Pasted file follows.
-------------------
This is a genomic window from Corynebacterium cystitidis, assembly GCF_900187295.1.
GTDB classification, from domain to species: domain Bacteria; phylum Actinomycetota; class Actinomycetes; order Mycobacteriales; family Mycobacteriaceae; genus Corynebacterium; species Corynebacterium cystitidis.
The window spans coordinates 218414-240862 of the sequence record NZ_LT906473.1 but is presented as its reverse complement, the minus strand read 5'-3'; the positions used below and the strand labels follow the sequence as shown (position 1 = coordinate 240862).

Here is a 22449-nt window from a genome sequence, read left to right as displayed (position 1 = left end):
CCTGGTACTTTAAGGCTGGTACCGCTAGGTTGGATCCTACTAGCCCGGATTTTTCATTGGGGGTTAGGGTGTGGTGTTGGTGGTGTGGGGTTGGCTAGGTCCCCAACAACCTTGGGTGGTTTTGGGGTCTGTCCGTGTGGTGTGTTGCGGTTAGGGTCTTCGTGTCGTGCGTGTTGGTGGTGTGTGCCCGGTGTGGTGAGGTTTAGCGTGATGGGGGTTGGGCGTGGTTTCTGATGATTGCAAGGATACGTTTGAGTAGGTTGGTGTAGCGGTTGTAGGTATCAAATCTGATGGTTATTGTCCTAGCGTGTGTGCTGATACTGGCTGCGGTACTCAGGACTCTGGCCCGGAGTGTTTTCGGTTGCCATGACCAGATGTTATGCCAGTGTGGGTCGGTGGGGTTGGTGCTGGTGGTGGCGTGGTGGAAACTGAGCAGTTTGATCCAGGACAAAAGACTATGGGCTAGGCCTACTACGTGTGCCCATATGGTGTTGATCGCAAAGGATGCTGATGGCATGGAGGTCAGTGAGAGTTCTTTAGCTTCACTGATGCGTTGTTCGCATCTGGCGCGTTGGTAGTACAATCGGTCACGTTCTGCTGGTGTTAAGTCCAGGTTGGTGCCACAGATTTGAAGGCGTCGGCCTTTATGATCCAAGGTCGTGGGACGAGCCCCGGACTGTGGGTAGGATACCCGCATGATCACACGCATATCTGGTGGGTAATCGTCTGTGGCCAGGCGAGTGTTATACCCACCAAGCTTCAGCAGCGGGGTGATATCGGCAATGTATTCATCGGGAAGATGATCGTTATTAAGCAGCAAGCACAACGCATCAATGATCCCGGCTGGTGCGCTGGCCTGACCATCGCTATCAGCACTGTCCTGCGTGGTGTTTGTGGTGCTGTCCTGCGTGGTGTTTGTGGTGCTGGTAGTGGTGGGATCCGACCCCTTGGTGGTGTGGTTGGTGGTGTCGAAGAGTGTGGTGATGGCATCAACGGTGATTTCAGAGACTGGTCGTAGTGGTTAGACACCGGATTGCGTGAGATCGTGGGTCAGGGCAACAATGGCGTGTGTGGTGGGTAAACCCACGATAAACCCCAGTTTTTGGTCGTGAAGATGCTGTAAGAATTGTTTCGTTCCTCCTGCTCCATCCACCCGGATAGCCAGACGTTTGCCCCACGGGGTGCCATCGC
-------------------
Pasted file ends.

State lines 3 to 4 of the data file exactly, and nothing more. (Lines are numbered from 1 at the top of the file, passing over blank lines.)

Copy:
The window spans coordinates 218414-240862 of the sequence record NZ_LT906473.1 but is presented as its reverse complement, the minus strand read 5'-3'; the positions used below and the strand labels follow the sequence as shown (position 1 = coordinate 240862).

Here is a 22449-nt window from a genome sequence, read left to right as displayed (position 1 = left end):